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Old 01-18-2012, 02:42 PM   #16
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AuthorizedKeysFile setting

Found it. It should be

AuthorizedKeysFile /home/%u/.ssh/authorized_keys
Old 01-18-2012, 03:26 PM   #17
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I realize you have a working solution, but (in a slight defense of the OpenSSH developers) I took a look at the code.

If the value AuthorizedKeysFile does not use an absolute path, the program does some manipulation to convert it to an absolute path. Among other things (like the '%u' substitution you found), it converts the non-absolute file to an absolute file by prepending the user's home directory.

From what I saw, it gets the user's home directory by calling getpwnam(). The getpwnam() function is a system-wide function--not written by the OpenSSH developers. The information getpwnam() provides is most/all the information in /etc/passwd. Basically, ssh then does this:

absolute_path = user_home_path_from_getpwnam + '/' + ssh_config_file_AuthorizedKeysFile

Now, given that your debug messages show that the path being checked for the authorized keys file was "//.ssh/authorized_keys" indicates to me that whatever account you were using to start ssh does not have a home directory listed in /etc/passwd or the home directory is listed as '/'. If neither of those is the case, then the OpenSSH developers would probably like for you to file a bug and work with them to find out what the core problem is.

Also, as a side note, the OpenSSH code does take into account the '~' notation. In fact, what I saw indicates that the filename would be properly handled if either the '~/' or '~username/' form were used.

Last edited by Dark_Helmet; 01-18-2012 at 03:47 PM.
Old 01-18-2012, 11:32 PM   #18
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Red face

The correct format for this setting should be:

AuthorizedKeysFile     %h/.ssh/authorized_keys
And, at least on all the SLES and debian/ubuntu that I have, that should be the default value if you comment it out.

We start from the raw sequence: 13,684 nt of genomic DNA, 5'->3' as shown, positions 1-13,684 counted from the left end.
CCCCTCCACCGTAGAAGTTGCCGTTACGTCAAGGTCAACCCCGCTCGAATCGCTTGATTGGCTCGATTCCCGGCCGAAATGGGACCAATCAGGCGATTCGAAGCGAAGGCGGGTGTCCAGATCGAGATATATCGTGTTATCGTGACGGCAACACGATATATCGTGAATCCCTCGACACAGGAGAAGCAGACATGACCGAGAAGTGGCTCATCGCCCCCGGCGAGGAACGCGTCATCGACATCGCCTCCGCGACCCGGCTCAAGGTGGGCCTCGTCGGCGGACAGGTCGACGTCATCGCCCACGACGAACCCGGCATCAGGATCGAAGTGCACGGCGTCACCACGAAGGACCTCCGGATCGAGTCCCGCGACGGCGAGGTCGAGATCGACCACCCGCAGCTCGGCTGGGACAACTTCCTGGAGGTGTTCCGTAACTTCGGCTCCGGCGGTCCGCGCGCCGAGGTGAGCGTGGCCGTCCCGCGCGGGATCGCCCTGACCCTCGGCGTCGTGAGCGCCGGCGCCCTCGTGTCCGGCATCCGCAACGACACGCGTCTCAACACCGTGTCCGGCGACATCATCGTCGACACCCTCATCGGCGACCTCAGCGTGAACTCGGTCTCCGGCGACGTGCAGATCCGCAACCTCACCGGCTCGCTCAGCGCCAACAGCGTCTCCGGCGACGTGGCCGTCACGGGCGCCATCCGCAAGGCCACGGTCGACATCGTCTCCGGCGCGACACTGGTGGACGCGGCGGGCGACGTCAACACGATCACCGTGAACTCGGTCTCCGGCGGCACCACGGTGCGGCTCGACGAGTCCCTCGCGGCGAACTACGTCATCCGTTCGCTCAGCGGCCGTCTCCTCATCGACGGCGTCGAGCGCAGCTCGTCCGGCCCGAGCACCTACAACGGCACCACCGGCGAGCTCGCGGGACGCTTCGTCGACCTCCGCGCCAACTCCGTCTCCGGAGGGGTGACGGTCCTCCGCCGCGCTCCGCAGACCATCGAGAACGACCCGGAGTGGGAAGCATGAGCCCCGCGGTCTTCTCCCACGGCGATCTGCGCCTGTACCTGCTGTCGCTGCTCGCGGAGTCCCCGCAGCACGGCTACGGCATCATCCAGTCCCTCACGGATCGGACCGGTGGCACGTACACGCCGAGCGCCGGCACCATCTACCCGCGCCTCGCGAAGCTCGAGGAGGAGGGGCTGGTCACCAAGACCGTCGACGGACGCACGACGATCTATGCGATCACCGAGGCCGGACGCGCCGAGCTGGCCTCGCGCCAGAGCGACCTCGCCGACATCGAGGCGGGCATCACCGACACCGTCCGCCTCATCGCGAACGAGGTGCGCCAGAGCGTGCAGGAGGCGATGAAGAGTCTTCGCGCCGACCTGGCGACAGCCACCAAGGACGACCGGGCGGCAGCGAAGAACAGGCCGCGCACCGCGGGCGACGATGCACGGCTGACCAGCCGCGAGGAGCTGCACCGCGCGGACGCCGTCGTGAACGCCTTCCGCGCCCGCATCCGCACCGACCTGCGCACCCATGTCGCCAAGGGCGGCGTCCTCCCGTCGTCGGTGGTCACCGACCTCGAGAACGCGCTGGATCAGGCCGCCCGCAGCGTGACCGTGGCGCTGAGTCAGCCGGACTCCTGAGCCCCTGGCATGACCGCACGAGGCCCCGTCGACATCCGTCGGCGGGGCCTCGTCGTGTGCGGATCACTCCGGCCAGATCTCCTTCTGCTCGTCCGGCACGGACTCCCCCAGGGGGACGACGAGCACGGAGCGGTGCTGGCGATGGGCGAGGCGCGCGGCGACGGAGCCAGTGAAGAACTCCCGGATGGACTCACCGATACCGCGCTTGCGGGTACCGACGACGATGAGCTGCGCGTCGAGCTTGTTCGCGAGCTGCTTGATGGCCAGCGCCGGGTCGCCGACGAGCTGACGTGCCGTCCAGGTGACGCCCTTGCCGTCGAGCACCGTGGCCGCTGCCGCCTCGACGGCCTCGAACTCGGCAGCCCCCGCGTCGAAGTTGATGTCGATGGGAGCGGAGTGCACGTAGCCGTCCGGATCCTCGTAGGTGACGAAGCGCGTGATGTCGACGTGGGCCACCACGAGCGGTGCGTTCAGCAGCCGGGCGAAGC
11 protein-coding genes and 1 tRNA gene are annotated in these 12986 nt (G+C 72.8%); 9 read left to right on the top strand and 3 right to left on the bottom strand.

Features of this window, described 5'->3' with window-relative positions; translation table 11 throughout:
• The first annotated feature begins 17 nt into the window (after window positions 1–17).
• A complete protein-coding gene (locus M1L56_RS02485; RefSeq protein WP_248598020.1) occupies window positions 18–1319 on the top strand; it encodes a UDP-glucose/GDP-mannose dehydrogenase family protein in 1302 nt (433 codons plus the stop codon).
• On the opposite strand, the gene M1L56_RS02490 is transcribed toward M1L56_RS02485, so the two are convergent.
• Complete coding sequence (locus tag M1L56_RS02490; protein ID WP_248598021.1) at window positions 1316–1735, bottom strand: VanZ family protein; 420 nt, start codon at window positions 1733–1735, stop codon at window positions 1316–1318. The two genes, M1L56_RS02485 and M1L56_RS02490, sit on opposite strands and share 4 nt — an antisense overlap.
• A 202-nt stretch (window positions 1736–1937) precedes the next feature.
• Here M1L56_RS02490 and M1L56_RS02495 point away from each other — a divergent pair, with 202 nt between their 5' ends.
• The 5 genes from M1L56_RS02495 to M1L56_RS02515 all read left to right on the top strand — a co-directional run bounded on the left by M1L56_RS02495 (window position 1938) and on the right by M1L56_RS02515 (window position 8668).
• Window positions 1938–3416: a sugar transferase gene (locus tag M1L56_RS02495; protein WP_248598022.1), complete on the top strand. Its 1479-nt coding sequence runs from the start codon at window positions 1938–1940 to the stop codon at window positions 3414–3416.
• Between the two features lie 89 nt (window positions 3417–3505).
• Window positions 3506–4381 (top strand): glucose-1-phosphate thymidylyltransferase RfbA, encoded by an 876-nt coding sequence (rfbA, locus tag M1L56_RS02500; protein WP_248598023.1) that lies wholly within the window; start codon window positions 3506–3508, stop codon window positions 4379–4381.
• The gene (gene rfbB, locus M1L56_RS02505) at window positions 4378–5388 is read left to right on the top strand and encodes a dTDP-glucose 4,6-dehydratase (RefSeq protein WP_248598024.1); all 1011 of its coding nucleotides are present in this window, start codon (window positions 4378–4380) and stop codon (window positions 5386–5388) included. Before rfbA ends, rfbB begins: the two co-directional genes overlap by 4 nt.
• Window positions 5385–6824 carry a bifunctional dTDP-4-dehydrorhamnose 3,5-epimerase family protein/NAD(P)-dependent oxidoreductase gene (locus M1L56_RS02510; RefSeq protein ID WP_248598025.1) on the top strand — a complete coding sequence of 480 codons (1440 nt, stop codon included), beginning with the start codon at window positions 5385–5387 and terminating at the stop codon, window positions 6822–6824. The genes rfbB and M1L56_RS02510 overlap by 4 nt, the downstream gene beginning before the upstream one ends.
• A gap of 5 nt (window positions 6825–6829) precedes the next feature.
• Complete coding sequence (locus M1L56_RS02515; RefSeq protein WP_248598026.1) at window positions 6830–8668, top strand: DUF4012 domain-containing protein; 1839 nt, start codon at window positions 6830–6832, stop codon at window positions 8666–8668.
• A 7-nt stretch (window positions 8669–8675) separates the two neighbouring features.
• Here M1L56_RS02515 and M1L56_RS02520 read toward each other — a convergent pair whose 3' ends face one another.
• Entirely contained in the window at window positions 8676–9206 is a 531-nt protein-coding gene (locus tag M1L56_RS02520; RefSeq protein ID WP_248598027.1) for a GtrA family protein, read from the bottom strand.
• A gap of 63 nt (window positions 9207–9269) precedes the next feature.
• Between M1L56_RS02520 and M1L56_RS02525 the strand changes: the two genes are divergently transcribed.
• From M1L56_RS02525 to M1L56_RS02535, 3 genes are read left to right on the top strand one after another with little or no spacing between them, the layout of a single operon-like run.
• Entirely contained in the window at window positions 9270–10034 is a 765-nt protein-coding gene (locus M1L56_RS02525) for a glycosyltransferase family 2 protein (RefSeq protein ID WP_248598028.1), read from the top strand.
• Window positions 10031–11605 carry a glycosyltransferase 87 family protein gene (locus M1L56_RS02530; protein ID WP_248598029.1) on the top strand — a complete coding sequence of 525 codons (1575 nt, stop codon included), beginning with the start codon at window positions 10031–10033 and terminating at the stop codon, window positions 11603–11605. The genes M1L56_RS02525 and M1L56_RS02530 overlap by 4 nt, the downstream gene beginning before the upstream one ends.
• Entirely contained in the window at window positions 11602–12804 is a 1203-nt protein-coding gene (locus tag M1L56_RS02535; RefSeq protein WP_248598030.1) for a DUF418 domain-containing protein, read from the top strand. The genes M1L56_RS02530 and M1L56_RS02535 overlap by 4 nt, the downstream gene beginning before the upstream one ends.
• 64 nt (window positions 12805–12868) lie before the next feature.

Specifying as I've read before:

AuthorizedKeysFile     /home/%u/.ssh/authorized_keys
won't work for root, only for normal users as long as they have their homes under /home/ (which could be a safe setup, but that's another story).

Ssh, at least on the referred distros, and while from OpenSSH packages, should be absolutely 0 trouble to set up for passwordless authentication, unless you mess up something with the server config beforehand, while trying to "fix" a problem that you created by placing the wrong file name or the wrong dir/file permissions/ownership.

In case of doubt, always use the debug config for both server (sshd_config) and client (-vvv parameter), debugging is there for a reason.



Originally Posted by nperrins View Post
We have had two of us working on getting ssh keys working on a Fedora Core 13 server. We have done this kind of thing many times before and truly believe the ssh set up to be a real pain. For one reason or another you can waste days of time getting it to work.

I have to post this one because the previous poster has almost hit the nail on the head - and we have spent all this time not seeing it here because we weren't searching for the right thing. So for all others out there I think it only right to add a few terms for searching here:

putty keys do not connect
cannot ssh connect to linux server
Fedora Core 13 cannot ssh
linux ssh drops key
sshd bugs

OK, the problem is inside the sshd_config file. There is a setting

AuthorizedKeysFile .ssh/authorized_keys

This is a real bad bug because you look at it and you think it is OK. The problem is that the only way you can find this problem is to see where it looks. You do this by putting sshd into debug logging (by changing another setting in sshd_config - LogLevel INFO to LogLevel DEBUG). When you do that, /var/log/secure shows that sshd is looking for //.ssh/authorized_keys.

So, the previous poster is correct in saying that changing it to /root/.ssh/authorized_keys works. But, of course, you then have to use the same public key for every users (not good). So, the answer is to amend the sshd_config file to look in all users .ssh folders. I haven't done this yet, but it should be straight forward (~/ won't cut it. root sees this as its own home)

So, I have just lost about 20 hours of my life just for that. Thanks guys.
Old 02-11-2017, 08:45 PM   #19
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Thanks for the fix _anonymous!

Originally Posted by _anonymous View Post
I used absolute path in sshd_config as "AuthorizedKeysFile /root/.ssh/authorized_keys".
file permissions were made 700 for .ssh & authorized_keys.

Restarted sshd and then it worked.
I know this is a few years old, but I just wanted to thank-you for this post. I spent the last 2 hours trying to get this to work and finally this was the solution :-D.


fail, key, login, passwordless, root, rsa, ssh

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